At least six developers and operators have joined the race to bring Las Vegas-style gaming to Yarmouth seafront, it emerged last night.
It has been revealed that casino schemes being considered for the site of the resort’s ageing Marina Centre would be on the staggering scale of up to GBP 50m. And the proposals being brought forward include everything from four-star hotels and 1000-seat conference halls to quality restaurants and even an outdoor swimming pool.
Borough council economic director Mark Barrow, who is examining the merits of the different schemes with senior councillors, said: „Any such development would probably be the biggest in the town in living memory.“
The town’s business and political leaders see a new-style large casino – expected to draw up to 10,000 visitors a week – as an ace card in building on their vision of turning Yarmouth into a „resort for all seasons“.
And Yarmouth is seen as a national front-runner to land one of eight large casino licences to be announced by the government in January as part of its gambling legislation shake-up.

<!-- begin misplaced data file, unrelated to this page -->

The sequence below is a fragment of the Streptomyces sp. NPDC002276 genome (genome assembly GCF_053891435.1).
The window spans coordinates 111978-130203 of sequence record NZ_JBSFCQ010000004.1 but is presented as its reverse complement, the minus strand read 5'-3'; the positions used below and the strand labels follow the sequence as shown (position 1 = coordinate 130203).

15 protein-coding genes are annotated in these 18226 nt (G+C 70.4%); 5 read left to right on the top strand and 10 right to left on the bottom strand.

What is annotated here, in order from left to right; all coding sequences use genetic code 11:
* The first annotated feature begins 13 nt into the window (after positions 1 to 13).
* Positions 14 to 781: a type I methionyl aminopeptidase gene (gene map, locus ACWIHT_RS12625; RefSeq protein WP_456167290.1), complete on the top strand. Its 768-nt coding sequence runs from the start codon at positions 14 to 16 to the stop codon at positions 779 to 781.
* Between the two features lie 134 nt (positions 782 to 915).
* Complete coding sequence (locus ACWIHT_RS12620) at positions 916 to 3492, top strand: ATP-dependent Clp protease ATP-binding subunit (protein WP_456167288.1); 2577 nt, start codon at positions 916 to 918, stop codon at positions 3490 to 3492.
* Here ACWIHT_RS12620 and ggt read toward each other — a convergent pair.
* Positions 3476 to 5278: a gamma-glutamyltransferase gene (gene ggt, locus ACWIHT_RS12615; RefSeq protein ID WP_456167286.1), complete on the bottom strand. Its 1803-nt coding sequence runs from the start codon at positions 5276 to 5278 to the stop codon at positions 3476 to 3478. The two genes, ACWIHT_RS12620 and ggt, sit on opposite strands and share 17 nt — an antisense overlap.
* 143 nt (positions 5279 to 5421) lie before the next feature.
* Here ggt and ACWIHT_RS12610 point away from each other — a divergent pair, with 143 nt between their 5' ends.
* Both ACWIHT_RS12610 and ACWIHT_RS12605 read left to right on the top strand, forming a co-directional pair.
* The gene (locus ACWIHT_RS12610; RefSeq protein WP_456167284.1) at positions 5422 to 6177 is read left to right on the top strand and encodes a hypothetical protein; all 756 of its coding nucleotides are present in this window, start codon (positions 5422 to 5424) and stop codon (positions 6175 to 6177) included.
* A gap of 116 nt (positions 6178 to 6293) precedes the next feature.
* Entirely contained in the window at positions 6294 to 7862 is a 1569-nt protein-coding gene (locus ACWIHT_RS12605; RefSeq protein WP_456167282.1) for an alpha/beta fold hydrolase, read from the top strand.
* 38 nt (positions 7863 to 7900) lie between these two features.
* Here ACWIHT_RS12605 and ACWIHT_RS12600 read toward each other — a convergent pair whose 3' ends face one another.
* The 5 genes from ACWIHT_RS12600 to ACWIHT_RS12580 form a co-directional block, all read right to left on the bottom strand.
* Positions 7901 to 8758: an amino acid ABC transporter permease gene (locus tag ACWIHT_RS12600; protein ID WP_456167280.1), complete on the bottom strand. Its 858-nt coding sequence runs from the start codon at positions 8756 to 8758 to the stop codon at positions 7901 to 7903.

If it is successful, the council will have to choose between schemes for the Marina Centre site and an alternative multi-million pound casino develop-ment being championed by Pleasure Beach managing-director Albert Jones, next to his theme park.
Mr Barrow said Yarmouth was already achieving tangible success in extending its holiday season – for example through such heritage attractions as the Time and Tide Museum – but it was vital to create even more employment through
the winter months.
James Steward, curator of Time and Tide, said Yarmouth’s growing tourist season had already led to the museum extending its winter hours.
He said: „Our visitor figures for October and November have been very good. With the town’s heritage provision now gaining a regional and even national profile, it can only boost Yarmouth’s move to become a resort for all seasons.“
Linda Dyble, a partner in the Kensington Hotel, on North Beach, hailed the new plans for the seafront and said the town’s multi-million pound regeneration scheme, allied to its growing heritage attractions, had already led to a „remarkable“ extension of the season for her.
„We have had nearly full occupancy from March through to the end of October,“ she said.